Please visit our websites: Christian Editing ServicesCreating Christian Books for KidsPray for Ministries around the World, and Find Christian Links 

Questions? Email karen@ChristianEditingServices.com 

Make Time to Write

ideaUnless you write for a living, you may wonder how on earth you will ever find the time to write. And even if you earn an income from one type of writing, you may want to venture into another style or genre.

The truth is you will never find the time, but you can make it.

Here are 10 ways to do just that:

  1. Set your alarm back a half hour and use that time to write. Don’t allow yourself to get distracted by all the other things calling your name even before you get out of bed.
  2. Instead of watching TV after the children are settled in for the night, sit down with a pen and paper or in front of your computer and write for an hour.
  3. Keep a notebook by your bed. If a wonderful idea strikes you as you’re nodding off or when you first awaken, write it down. You may think you’ll remember it, but you may not.
  4. Keep another notebook with you at all times. A snippet of conversation, an observation, even a fleeting thought can serve as inspiration for your writing. (I’ve had a character’s name rattling around in my head for the longest time.)
  5. Back to the idea of conversation . . . You may want to keep a separate notebook for quotes you come across that grab your attention. (Years ago, I bought my son a pair of army boots. They really were too big, but he wanted them and this mama wanted to make him happy. At church the following Sunday, one of our older friends asked, “Hey, Boots, where are you taking that boy?” I’ve never forgotten the quote, though until recently, I didn’t know how I would use the question as inspiration for my writing.)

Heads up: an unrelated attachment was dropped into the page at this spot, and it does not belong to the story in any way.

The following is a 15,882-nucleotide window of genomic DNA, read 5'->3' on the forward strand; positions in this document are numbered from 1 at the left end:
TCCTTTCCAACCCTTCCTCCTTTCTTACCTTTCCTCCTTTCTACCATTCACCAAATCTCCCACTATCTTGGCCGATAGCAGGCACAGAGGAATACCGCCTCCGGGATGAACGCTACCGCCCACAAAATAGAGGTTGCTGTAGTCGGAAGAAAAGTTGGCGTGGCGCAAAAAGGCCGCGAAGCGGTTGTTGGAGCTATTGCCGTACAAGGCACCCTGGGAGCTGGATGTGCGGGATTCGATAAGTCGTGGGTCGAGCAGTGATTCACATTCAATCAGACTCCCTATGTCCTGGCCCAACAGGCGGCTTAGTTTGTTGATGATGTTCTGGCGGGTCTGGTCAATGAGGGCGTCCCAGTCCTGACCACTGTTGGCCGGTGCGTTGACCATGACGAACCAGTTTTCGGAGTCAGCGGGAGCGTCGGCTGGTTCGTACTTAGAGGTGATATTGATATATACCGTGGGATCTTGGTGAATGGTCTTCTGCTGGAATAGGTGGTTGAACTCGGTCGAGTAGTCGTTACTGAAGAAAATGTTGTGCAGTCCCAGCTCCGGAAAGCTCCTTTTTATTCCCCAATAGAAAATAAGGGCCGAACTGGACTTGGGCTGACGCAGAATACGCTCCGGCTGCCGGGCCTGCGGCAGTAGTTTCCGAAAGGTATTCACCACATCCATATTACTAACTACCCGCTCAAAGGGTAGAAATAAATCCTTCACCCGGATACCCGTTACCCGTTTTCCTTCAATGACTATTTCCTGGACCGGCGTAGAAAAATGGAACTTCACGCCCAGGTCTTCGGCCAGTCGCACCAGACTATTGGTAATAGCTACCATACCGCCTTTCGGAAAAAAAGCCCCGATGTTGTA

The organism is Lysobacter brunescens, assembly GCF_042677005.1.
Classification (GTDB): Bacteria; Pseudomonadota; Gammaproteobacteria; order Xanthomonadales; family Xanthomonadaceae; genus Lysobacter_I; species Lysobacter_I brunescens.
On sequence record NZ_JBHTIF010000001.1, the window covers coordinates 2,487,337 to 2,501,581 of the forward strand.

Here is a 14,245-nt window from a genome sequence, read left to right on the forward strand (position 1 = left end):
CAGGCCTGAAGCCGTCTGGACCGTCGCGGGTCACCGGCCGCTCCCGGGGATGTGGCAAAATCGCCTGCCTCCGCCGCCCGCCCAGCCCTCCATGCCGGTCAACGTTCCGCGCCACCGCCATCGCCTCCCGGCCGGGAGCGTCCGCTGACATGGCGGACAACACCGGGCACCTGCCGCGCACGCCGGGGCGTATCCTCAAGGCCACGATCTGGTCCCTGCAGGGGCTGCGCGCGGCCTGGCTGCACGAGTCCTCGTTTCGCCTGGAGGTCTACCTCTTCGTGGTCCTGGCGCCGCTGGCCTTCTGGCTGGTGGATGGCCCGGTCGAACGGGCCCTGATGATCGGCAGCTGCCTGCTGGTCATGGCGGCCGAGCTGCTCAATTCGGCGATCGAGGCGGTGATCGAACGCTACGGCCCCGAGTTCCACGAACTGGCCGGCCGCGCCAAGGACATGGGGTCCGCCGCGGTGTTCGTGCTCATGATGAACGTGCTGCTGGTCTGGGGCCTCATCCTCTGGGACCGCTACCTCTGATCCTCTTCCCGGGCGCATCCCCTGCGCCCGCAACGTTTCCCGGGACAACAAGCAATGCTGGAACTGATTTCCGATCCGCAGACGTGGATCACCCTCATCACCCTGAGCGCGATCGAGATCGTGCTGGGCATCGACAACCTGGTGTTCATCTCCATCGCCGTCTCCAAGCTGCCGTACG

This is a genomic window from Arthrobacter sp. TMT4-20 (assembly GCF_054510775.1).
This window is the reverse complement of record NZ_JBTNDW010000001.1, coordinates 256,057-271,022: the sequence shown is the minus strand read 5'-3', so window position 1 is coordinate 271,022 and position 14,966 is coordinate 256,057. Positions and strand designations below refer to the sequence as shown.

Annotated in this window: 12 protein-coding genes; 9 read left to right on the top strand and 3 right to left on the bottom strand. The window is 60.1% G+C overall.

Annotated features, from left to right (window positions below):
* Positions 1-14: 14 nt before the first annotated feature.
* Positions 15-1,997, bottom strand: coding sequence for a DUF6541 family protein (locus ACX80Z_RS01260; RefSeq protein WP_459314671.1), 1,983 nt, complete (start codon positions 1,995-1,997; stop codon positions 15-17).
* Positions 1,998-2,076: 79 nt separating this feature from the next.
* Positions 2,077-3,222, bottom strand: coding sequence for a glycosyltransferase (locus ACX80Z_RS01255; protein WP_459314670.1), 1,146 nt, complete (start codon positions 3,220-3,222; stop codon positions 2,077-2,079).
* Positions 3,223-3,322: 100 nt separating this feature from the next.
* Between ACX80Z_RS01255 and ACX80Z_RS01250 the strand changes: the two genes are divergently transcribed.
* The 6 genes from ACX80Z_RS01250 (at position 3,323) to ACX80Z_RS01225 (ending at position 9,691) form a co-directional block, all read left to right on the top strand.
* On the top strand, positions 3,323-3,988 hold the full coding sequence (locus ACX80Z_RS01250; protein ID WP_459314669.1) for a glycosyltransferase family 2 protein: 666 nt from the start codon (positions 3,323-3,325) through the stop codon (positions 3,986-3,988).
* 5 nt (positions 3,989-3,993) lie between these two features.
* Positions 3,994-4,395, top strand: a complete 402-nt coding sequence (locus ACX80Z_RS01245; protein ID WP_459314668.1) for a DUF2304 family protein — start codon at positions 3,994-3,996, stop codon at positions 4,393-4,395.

6. Instead of surfing the Net, texting, or reading one of the many e-books on your phone (if you’re anything like me), use those found minutes to jot down ideas in your notebook . . . or on your phone. You may even want to write a line or two for that story that’s beginning to take shape. Those moments will add up—and so will the ideas.
  7. If you’re stuck, why not search YouTube for instrumental music that doesn’t bring lyrics to mind? Use it to fuel your writing.
  8. Grab your camera—or your smartphone—and go for a walk. Snap lots of pictures. Some of them may serve as inspiration for future writing projects.
  9. Are you interested in writing for children? Picture Book Idea Month (PiBoIdMo) is simply amazing. Each day of November, you can read posts by professionals in the industry. And your only commitment? To come up with 30 ideas for picture books during the month. Plus, you’ll have several chances to win amazing prizes.
  10. Sign up for October Poetry Writing Month (OctPoWriMo)—even if you’re not a poet. It’s a wonderful way to make yourself write 31 poems in 31 days.

How do you make yourself write?


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by Stephanie Nickel , CES Editor, Writer, Coach, and Critique Specialist 
 

 

Please visit our websites: Christian Editing ServicesCreating Christian Books for KidsPray for Ministries around the World, and Find Christian Links 

Questions? Email karen@ChristianEditingServices.com

Wondering What to Write?

I delight greatly in the LORD; my soul rejoices in my God. For he has clothed me with garments of salvation and arrayed me in a robe of his righteousness, as a bridegroom adorns his head like a priest, and as a bride adorns herself with her jewels.
– Isaiah 61:10 NIV

dress-upHow many times have we debated what to wear for an important occasion?